The Opposite Result by Mary Banker

If you follow our blog regularly, you’ve probably noticed that we’ve been on a brief hiatus. This was due to our move to new office space in Douglas Park. Thank you for your patience during the transition; we are settling in and ready to get back to blogging!

Although it may not seem like it, summer is fast approaching which means summer camp is right around the corner. We started interviews for our junior counselors this week, and I was lucky enough to spend some time with the applicants. Anytime I go to a leader to leader interview with our teen program, I have the teen squad girls practice introducing themselves and shaking hands. Monday before each group went in for their interview there was about 20 minutes for them to fill out paperwork, talk and, of course, we worked on our handshakes and introductions.

First of all let me tell you how impressive these teens were. They took my hand, made eye contact, told me their names with confidence and listened to me when I shared mine. They were open to practicing and learning, and I found it eased their nerves a bit before they went in to be interviewed for the amazing position of junior counselor. At the end of the evening a mother came in to wait for her daughter to finish her interview, and she had brought her younger daughter with as well. As we sat there I asked the younger daughter if she was part of our After School Program, and she told me she wasn’t but that she loved participating in our summer camp. She went on to explain that she is part of the debate team and stayed after school four days a week to practice with the team.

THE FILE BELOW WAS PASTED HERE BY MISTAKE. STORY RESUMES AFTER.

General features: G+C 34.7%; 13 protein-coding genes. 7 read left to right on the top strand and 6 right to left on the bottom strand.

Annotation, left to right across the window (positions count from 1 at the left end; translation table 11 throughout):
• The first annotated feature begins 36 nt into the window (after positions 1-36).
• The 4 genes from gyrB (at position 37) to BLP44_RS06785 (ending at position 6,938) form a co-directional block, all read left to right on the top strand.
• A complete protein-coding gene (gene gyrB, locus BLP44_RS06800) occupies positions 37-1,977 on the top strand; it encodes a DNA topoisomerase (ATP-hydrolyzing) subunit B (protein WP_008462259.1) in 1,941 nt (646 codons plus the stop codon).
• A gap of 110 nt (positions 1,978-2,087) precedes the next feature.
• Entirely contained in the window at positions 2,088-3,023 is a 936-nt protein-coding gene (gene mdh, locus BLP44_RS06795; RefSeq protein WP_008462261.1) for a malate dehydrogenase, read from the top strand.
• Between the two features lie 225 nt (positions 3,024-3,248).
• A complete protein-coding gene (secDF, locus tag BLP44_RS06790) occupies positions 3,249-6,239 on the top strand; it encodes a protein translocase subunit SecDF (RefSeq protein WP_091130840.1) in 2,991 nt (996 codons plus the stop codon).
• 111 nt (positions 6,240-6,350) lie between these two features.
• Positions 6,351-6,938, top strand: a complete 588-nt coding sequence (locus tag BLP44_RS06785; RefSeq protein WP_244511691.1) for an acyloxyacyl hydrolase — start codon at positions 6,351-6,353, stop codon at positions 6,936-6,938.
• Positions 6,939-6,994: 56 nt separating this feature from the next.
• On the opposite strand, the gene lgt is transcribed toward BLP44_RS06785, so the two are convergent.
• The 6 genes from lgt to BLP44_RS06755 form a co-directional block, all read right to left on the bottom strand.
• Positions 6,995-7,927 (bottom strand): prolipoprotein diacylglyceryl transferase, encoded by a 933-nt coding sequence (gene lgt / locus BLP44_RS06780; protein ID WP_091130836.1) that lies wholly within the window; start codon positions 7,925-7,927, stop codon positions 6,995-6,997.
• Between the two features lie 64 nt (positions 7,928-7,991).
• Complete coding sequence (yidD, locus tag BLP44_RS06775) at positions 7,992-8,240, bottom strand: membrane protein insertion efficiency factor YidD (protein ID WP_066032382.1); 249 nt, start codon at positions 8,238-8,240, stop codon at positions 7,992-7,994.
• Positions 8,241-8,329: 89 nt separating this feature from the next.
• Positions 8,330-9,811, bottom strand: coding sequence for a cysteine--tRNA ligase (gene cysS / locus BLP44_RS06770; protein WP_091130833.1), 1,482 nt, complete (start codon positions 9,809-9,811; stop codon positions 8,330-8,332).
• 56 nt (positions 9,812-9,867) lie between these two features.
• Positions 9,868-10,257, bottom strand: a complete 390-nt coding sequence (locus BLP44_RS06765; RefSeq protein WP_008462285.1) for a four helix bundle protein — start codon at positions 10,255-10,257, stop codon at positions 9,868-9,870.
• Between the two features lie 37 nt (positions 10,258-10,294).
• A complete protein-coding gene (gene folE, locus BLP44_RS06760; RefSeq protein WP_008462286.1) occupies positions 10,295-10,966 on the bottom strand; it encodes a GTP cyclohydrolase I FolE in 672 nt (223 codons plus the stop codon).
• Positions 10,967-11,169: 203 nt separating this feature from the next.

Her eyes lit up when she started to share more about her experience with the debate team, but what really struck me about her experience was this:

“I thought it may be hard to get all my homework done because of how many hours I was spending at debate practice during the week. My friends told me the same thing, they thought they wouldn’t be able to do both. What I actually learned is that it made it easier, and I get better grades now than I did when I wasn’t part of the team.”

!I stared at her as my face exploded with a smile. She got it, at the young age of 14 she understood what many adults do not understand. It’s what a lot of people in academia do not understand, and it’s something that I fight against within collegiate athletics. Being part of a team actually strengthens a young person’s academics. This is statistically proven, but many people believe the opposite; they believe it is better to focus solely on academics to improve grades. When you are part of something greater than yourself, when you have less free time, when you have goals and structure, when you learn something new and have to work at it failing sometimes and succeeding other times, this is when you grow as a person. This is when you set new standards for yourself and this is when a person meets greatness.